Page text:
attack Coalition forces and US allies with chemical and biological weapons, yet refrained from doing so
for fear of US nuclear retaliation. Deterrence, however, was largely existential, as Saddam considered US
nuclear strikes plausible long before US officials issued even the most veiled of threats. My argument is
based on captured recordings of private conversations between Saddam and his inner circle, declassified
US interrogation reports, defector accounts, and recently released memoirs. My findings have important
implications for the ongoing debate over the role of the US nuclear arsenal and the question of a US no first
use declaratory policy.

Kevin will talk about work that he and I did on the lessons Saddam learned from DESERT STORM, how he was able to calculate that he won that war and how these lessons may have served him poorly in the run-up to 2003.  For more on that, see my previous posting here.

Captured Iraqi and Terrorist Records Now Available

I am delighted to draw your attention to the fact that the Conflict Records Research Center (CRRC) is now open to scholars at the National Defense University.  It presently contains a collection of some 22,000 pages of records captured from Saddam’s regime and from Al Qaida and its allies.  However, that total is simply a drop in the bucket compared to where it is going to be.  The collection grows on a daily basis and there is reason to believe that that growth will accelerate over time.

The CRRC’s website describes the two collections this way:

The Saddam records consist of a wide range of government files—audio recordings of high-level meetings, speeches by Saddam and senior officials, correspondence between ministries, records of the Presidential Diwan, and others—that bear mainly on issues related to national security, defense policy, and diplomacy. These records are categorized by their originating agency or office (for instance, Iraqi Intelligence Service or General Military Intelligence Directorate), and will eventually constitute the vast majority of CRRC holdings.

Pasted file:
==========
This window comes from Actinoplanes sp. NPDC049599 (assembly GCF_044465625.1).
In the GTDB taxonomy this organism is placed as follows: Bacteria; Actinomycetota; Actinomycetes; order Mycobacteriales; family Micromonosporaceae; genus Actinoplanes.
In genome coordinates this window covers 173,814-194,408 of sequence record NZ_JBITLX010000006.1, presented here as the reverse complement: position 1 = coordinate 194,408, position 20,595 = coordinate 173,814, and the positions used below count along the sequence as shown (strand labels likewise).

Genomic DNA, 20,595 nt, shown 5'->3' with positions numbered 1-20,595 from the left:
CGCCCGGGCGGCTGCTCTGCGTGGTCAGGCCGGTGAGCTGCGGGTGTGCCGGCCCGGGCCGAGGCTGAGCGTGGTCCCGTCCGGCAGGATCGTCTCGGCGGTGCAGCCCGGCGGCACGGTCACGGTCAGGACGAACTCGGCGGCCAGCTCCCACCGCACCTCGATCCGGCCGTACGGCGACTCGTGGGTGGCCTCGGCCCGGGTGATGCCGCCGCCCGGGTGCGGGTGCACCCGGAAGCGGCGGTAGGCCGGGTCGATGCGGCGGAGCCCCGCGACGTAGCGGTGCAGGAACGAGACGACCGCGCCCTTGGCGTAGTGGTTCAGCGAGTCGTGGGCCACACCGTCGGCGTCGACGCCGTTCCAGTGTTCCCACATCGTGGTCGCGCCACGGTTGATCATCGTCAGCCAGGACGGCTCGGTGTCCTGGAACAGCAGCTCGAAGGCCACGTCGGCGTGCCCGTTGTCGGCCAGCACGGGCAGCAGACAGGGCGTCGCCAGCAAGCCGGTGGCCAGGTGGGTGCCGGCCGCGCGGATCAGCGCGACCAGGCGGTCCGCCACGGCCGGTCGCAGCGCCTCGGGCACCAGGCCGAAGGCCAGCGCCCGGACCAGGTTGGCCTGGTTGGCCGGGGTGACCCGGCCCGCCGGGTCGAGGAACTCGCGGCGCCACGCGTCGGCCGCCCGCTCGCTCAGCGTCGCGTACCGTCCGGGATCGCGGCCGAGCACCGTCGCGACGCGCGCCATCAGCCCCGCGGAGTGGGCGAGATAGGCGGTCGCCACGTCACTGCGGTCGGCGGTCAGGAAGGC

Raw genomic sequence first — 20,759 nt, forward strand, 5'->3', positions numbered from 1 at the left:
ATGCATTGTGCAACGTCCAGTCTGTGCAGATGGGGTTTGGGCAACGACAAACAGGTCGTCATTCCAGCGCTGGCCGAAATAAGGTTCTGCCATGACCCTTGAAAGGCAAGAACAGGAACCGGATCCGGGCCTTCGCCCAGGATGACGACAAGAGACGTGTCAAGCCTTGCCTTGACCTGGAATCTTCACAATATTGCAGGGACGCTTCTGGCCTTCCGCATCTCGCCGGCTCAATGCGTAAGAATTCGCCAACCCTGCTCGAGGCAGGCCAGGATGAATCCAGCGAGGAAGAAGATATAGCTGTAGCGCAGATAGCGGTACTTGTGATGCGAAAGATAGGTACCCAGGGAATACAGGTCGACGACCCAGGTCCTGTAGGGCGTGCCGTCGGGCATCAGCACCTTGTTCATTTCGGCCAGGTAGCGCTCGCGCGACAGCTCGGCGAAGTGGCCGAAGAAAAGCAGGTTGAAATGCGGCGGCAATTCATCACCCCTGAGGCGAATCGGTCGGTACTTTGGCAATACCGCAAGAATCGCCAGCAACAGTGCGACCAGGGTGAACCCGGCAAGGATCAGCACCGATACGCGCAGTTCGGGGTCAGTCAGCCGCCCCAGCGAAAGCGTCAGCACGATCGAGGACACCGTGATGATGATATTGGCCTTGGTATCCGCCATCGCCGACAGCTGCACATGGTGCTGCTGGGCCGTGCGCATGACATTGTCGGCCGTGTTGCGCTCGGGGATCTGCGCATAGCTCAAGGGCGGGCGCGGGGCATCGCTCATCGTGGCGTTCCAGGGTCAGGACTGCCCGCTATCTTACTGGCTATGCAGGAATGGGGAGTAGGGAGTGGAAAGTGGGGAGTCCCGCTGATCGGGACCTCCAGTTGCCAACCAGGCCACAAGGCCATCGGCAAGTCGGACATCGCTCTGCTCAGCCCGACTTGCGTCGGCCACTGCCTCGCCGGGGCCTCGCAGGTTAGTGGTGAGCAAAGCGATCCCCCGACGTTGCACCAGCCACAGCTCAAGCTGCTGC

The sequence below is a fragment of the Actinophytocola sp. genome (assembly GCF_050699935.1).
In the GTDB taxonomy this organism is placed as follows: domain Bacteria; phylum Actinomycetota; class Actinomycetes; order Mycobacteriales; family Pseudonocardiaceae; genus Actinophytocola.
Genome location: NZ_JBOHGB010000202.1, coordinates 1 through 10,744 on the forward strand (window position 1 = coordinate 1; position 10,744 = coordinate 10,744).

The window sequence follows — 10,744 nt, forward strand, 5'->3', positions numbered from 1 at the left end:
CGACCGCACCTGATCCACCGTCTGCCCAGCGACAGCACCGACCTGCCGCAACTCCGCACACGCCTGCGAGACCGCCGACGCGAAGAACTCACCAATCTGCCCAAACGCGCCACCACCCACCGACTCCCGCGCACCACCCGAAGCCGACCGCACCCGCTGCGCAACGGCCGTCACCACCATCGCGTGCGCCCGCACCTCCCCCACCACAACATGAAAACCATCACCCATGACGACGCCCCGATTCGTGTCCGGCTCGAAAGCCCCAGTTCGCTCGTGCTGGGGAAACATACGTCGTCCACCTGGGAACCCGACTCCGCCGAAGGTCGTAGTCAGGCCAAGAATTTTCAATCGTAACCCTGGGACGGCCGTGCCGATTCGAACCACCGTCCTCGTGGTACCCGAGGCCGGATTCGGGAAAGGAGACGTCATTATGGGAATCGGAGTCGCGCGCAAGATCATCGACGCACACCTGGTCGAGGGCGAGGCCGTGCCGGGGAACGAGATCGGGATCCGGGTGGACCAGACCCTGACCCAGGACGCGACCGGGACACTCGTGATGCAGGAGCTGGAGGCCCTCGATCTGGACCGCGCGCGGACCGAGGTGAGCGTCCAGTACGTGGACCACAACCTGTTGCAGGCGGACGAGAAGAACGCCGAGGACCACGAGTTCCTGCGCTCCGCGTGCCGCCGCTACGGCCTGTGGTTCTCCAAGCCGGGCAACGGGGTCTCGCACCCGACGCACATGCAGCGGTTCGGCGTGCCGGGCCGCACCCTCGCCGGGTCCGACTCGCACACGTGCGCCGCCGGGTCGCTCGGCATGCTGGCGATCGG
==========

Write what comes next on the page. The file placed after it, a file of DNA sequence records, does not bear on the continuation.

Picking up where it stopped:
The [Al Qaida] records also consist of a wide range of files, including everything from al Qaeda “pocket litter” to financial records, theological and ideological documents, strategic plans, operational guidebooks, and histories of individual operations from the Afghan war in the 1980s through the early 2000s. These documents are grouped thematically. There are also a small number of documents generated by the Taliban government in Afghanistan.

The website is a little sparse at the moment, but expect it to grow richer over time.  I imagine that Jessica Huckabey, the acting director (and a friend and occasional co-author of mine) can give you more information on the collection, its future prospects, and how to use it.

I do know that at the moment only documents with full English translations are being entered into the database, so don’t allow lack of Arabic skills to deter you.  The originals were “seized” as provided for under international law and are held by the US Government. The US and the Iraqi Governments have agreed that Iraq will receive the originals back.  Don’t count on Al Qaida ever getting their documents back.  The records open to scholars at the CRRC consist of digital copies of the originals, plus translations and file information sheets. In other words, this is the modern day equivalent of the microfilming of the German, Japanese, and Italian records that were captured in World War II.  It is also worth noting that the records at the CRRC are not the Ba’ath Party records that are held at the Hoover Institution nor the so-called “Jewish Archives” which are at the U.S. National Archives.  (

In a past life I worked with the materials that Jessica and her colleagues are migrating into the CRRC and I can tell you that for those scholars interested in modern Iraq, terrorism, or modern military history, there is a goldmine here.  Reputations to be made.  Dissertations to be written….

Still, according to an e-mail to The Daily from Kanan Makiya, the founder of IMF, there is a “deep rift” within the Iraqi Ministry of Culture about whether or not any of the records should be returned now.

Makiya said that in an Iraqi radio program that aired last Thursday, which he heard in Erbil, Iraq, “a deputy minister of culture, senior to Eskander and his team who visited Hoover, tore into his colleagues’ allegations, supporting enthusiastically the IMF and Hoover’s role.”

INFOWARCON (2): Deception

Continuing to discuss INFOWARCON….

Yesterday I heard some brief remarks by Brigadier General Thomas Draude on the subject of deception.  General Draude had been in charge of the Marines’ deception operations during DESERT STORM.  You will recall that the Marines and the Navy had made a big show out of preparing an amphibious landing in Kuwait that never came, apparently pinning down several Iraqi divisions in defending the beaches.  As an aside, Kevin Woods’ work on DESERT STORM from the Iraqi side doesn’t have a clear optic on this, but it does suggest that the Director of Iraq’s General Military Intelligence Division suspected a deception but that Saddam appears probably to have bought the story that General Draude was trying to sell.